(9) ANATOMICAL GIFT DESIGNATION: Upon my death I specify as marked below whether I choose to make

an anatomical gift of all or some of my organs or tissue: [ ] I CHOOSE to make an anatomical gift of all of my organs or tissue to be determined by medical suitability at the time of death, and artificial support may be maintained long enough for organs to be removed.

[ ] I CHOOSE to make a partial anatomical gift of some of my organs and tissue as specified below, and artificial support may be maintained long enough for organs to be removed.

[ ] I REFUSE to make an anatomical gift of any of my organs or

tissue. [ ] I CHOOSE to let my agent decide.

(10) OTHER WISHES: (If you wish to write your own instructions, or if you wish to add to the instructions you have given above, you may do so here.) I direct that:

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(Add additional sheets if needed.)

PART 3

PRIMARY PHYSICIAN

(11) I designate the following physician as my primary physician:

(name of physician)

(address) (city) (state) (zip code)

(phone)

If the physician I have designated above is not willing, able or reasonably available to act as my primary physician, I designate the following physician as my primary physician:

(name of physician)

(address) (city) (state) (zip code)

(phone)

(12) EFFECT OF COPY: A copy of this form has the same effect as the original.

(13) REVOCATION: I understand that I may revoke this OPTIONAL ADVANCE HEALTH-CARE DIRECTIVE at any time, and that if I revoke it, I should promptly notify my supervising health-care provider and any health-care institution where I am receiving care and any others to whom I have given copies of this power of attorney. I understand that I may revoke the designation of an agent either by a signed writing or by personally informing the supervising health-care provider.

(14) SIGNATURES: Sign and date the form here:

 (date) (address) (city) (state) (Optional) SIGNATURES OF WITNESSES:

First witness (print your name) (address)

(city) (state) (signature of witness) (date)

(sign your name) (print your name) (your social security number)

Second witness (print your name) (address)

(city) (state) (signature of witness) (date)".

 24-7A-5. Decisions by surrogate.

  1. A surrogate may make a health-care decision for a patient who is an adult or emancipated minor if the patient has been determined according to the provisions of Section 24-7A-11 NMSA 1978 to lack capacity and no agent or guardian has been appointed or the agent or guardian is not reasonably available.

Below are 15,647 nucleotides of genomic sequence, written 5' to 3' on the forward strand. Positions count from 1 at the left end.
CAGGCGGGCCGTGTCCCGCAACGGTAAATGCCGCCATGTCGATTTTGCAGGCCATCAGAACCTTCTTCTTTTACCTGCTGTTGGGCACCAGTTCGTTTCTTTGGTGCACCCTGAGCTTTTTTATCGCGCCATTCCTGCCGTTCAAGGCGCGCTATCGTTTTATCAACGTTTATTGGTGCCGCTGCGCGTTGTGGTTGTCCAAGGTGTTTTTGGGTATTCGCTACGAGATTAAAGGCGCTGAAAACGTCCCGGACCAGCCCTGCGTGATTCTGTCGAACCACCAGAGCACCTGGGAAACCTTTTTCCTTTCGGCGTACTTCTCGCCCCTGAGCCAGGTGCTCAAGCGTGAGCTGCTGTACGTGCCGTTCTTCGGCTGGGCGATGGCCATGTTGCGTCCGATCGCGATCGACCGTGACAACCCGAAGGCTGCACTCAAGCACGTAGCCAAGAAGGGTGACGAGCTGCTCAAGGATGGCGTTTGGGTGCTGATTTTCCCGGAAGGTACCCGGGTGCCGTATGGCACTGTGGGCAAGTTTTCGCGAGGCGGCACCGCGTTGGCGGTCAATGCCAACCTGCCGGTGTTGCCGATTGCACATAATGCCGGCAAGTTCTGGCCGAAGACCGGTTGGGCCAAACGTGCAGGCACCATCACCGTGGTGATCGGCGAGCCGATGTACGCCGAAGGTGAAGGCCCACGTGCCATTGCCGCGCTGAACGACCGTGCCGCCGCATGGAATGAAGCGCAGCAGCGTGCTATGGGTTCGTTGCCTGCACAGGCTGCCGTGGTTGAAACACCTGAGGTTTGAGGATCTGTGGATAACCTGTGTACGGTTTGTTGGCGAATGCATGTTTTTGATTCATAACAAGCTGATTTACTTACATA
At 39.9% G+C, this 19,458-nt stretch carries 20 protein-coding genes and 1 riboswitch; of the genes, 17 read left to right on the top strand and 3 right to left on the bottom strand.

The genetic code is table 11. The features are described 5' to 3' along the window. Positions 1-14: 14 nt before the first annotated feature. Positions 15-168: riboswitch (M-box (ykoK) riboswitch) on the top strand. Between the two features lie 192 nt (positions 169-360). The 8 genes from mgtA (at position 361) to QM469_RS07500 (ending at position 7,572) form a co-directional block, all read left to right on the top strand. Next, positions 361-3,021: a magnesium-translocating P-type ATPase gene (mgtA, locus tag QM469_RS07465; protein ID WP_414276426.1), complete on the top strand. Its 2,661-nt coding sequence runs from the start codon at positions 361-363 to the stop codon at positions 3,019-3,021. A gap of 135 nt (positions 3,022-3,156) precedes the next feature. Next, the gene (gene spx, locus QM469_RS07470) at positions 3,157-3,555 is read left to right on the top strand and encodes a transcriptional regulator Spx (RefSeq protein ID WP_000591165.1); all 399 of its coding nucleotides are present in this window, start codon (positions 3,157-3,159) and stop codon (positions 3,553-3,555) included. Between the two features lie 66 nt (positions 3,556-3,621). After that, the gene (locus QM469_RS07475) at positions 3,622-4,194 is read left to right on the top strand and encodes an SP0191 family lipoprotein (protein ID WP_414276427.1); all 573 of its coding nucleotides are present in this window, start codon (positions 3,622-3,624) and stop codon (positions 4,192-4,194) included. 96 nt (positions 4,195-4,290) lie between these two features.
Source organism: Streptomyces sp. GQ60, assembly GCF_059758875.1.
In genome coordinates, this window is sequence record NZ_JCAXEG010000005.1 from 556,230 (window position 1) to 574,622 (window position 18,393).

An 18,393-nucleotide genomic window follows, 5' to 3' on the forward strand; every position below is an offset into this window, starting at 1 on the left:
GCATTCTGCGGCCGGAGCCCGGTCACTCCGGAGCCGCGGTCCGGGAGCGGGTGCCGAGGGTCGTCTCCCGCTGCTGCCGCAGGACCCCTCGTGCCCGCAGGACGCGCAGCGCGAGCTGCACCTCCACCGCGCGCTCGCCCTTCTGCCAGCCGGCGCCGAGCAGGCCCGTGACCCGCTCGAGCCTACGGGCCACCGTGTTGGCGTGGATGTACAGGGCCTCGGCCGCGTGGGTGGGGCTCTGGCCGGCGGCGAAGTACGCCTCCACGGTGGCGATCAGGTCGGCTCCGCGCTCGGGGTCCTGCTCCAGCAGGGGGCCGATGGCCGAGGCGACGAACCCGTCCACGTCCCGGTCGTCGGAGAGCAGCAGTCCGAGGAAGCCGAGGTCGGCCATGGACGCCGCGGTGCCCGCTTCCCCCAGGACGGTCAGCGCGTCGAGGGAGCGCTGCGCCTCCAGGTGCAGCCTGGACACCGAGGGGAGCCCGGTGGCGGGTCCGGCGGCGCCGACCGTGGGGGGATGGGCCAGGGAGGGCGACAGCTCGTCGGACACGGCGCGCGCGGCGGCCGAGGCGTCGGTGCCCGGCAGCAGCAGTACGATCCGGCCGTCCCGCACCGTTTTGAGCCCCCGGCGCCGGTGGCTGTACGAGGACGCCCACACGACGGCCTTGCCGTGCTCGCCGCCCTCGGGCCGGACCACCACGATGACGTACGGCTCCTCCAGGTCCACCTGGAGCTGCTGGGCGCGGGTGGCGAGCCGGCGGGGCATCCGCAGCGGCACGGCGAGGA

2. An adult or emancipated minor, while having capacity, may designate any individual to act as surrogate by personally informing the supervising health-care provider. In the absence of a designation or if the designee is not reasonably available, any member of the following classes of the patient's family who is reasonably available, in descending order of priority, may act as surrogate:
    1. the spouse, unless legally separated or unless there is a pending petition for annulment, divorce, dissolution of marriage or legal separation;
    2. an individual in a long-term relationship of indefinite duration with the patient in which the individual has demonstrated an actual commitment to the patient similar to the commitment of a spouse and in which the individual and the patient consider themselves to be responsible for each other's wellbeing;
    3. an adult child;
    4. a parent;
    5. an adult brother or sister; or
    6. a grandparent.
  3. If none of the individuals eligible to act as surrogate under Subsection B of this section is reasonably available, an adult who has exhibited special care and concern for the patient, who is familiar with the patient's personal values and who is reasonably available may act as surrogate.
  4. A surrogate shall communicate his assumption of authority as promptly as practicable to the patient, to members of the patient's family specified in Subsection B of this section who can be readily contacted and to the supervising health-care provider.
  5. If more than one member of a class assumes authority to act as surrogate and they do not agree on a health-care decision and the supervising health-care provider is so informed, the supervising health-care provider shall comply with the decision of a majority of the members of that class who have communicated their views to the provider. If the class is evenly divided concerning the health-care decision and the supervising health-care provider is so informed, that class and all individuals having lower priority are disqualified from making the decision.
  6. A surrogate shall make a health-care decision in accordance with the patient's individual instructions, if any, and other wishes to the extent known to the surrogate. Otherwise, the surrogate shall make the decision in accordance with the surrogate's determination of the patient's best interest. In determining the patient's best interest, the surrogate shall consider the patient's personal values to the extent known to the surrogate.
  7. A health-care decision made by a surrogate for a patient shall not be made solely on the basis of the patient's pre-existing physical or medical condition or pre-existing or projected disability.
  8. A health-care decision made by a surrogate for a patient is effective without judicial approval. A patient, at any time, may disqualify any person, including a member of the patient's family, from acting as the patient's surrogate by a signed writing or by personally informing a health-care provider of the disqualification. A health-care provider who is informed by the patient of a disqualification shall promptly communicate the fact of disqualification to the supervising health-care provider and to any health-care institution at which the patient is receiving care.